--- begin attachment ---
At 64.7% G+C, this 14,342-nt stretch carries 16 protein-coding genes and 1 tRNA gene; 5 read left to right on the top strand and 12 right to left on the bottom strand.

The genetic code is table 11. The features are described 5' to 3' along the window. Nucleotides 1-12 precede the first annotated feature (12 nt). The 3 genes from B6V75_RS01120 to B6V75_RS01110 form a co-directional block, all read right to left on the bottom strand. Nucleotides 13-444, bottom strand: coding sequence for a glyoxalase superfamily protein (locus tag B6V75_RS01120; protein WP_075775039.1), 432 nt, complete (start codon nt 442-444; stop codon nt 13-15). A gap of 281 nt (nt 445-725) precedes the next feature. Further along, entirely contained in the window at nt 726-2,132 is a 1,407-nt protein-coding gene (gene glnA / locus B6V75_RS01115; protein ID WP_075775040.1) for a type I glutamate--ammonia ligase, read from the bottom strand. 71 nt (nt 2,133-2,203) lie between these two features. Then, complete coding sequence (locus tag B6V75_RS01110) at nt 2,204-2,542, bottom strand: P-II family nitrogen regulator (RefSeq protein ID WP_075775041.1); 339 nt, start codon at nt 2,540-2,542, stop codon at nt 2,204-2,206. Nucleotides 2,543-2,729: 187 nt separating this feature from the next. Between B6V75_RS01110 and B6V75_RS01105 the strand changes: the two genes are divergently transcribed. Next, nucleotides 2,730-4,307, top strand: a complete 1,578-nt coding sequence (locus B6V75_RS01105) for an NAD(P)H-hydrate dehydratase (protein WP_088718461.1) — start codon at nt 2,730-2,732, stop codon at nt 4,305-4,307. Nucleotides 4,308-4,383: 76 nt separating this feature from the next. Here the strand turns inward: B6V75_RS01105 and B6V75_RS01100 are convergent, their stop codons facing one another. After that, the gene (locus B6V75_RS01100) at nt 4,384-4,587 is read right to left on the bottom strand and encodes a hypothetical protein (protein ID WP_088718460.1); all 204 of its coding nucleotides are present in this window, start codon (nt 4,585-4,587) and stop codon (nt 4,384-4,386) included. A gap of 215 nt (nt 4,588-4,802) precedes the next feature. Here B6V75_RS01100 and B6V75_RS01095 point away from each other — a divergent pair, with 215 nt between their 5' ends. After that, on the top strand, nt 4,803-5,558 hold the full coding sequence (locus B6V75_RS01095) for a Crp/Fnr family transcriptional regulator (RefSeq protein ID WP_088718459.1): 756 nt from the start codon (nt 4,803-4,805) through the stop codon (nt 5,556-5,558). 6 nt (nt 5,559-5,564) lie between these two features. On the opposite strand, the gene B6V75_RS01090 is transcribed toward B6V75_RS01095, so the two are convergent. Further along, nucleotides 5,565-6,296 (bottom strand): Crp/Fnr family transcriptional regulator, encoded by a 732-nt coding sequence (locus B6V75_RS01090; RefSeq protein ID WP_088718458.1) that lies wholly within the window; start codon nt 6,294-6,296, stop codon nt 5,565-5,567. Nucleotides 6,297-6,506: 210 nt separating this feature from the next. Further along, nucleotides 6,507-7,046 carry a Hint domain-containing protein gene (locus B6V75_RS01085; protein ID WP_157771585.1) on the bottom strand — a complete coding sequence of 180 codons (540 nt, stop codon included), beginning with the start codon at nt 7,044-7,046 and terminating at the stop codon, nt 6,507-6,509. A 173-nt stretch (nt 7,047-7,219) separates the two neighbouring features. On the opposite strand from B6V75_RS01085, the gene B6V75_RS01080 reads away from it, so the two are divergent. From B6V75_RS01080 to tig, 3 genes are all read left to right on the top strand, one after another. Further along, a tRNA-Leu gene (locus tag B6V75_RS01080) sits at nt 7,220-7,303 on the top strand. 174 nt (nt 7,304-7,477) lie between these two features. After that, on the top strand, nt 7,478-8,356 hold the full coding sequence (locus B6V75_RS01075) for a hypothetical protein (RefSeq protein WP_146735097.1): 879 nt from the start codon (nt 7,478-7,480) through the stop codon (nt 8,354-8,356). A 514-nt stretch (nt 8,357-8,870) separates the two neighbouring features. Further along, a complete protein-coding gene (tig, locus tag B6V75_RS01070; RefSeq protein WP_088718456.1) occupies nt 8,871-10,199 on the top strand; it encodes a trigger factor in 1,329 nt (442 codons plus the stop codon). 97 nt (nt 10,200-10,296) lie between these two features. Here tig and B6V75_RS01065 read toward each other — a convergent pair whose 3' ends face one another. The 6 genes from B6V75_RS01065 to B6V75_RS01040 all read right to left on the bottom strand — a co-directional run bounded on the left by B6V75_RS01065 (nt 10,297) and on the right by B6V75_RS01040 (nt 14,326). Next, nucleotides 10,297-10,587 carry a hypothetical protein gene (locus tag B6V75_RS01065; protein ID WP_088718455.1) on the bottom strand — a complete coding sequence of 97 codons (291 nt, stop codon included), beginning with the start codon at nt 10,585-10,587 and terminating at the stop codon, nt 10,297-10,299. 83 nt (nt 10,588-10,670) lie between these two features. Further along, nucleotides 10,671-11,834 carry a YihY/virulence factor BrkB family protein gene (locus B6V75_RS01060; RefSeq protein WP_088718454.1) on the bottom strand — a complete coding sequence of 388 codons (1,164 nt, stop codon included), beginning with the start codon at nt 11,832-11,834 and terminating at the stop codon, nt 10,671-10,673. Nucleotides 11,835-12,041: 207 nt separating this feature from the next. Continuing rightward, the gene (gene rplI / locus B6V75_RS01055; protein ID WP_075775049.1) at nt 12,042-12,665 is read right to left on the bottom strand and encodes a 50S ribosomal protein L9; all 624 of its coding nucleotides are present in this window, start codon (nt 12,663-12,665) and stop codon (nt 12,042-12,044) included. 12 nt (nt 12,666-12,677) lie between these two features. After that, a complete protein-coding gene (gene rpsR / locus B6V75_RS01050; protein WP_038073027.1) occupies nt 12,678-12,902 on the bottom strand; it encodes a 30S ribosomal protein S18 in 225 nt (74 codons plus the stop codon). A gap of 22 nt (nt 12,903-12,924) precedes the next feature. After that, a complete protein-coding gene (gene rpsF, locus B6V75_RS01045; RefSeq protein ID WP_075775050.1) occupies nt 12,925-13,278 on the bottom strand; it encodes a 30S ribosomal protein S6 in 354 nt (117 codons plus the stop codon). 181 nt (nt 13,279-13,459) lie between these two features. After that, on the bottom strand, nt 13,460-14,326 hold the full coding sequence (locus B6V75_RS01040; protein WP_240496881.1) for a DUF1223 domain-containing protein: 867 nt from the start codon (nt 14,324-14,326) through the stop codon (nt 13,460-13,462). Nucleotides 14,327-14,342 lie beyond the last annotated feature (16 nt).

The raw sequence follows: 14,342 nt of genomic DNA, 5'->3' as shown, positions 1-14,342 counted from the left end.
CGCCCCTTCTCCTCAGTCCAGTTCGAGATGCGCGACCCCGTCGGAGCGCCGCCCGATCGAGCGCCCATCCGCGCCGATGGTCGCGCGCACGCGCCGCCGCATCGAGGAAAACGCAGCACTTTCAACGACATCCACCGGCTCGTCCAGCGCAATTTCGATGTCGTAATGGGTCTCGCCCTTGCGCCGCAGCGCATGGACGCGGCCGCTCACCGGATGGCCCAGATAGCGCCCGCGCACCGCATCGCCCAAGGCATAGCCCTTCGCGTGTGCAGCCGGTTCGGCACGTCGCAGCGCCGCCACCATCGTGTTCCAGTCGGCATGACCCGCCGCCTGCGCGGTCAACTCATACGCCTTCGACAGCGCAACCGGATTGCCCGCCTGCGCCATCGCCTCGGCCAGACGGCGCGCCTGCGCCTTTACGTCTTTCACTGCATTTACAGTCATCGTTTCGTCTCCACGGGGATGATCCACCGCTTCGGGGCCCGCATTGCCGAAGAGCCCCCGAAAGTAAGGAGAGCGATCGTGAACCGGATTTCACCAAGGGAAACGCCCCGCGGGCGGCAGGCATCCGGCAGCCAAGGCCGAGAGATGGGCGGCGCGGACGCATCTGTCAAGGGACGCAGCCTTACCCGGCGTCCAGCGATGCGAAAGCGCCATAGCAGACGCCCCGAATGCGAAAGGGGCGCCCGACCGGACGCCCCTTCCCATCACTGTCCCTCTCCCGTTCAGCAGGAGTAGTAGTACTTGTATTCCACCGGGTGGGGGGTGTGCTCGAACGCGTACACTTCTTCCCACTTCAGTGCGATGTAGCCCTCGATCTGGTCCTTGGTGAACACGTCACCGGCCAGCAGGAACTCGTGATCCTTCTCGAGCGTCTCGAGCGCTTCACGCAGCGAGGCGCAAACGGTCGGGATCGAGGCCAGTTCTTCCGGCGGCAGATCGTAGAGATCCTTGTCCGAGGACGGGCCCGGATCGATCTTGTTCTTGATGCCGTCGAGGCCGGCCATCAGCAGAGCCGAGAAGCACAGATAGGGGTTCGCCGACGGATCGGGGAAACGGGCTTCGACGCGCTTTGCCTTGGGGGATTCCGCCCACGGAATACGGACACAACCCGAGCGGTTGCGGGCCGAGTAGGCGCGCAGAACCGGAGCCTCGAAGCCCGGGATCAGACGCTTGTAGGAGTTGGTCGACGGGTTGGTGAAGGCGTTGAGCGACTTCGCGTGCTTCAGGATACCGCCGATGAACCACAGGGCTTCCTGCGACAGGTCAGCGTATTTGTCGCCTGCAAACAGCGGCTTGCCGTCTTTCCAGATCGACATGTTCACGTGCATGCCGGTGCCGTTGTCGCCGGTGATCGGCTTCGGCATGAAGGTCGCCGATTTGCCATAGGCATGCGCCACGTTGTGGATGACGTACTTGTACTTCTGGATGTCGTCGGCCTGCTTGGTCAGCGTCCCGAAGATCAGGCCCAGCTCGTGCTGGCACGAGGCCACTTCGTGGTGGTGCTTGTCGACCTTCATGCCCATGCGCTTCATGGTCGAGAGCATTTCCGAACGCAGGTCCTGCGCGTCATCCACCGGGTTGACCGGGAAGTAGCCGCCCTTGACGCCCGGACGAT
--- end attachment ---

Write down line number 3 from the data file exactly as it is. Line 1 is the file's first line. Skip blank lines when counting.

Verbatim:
The raw sequence follows: 14,342 nt of genomic DNA, 5'->3' as shown, positions 1-14,342 counted from the left end.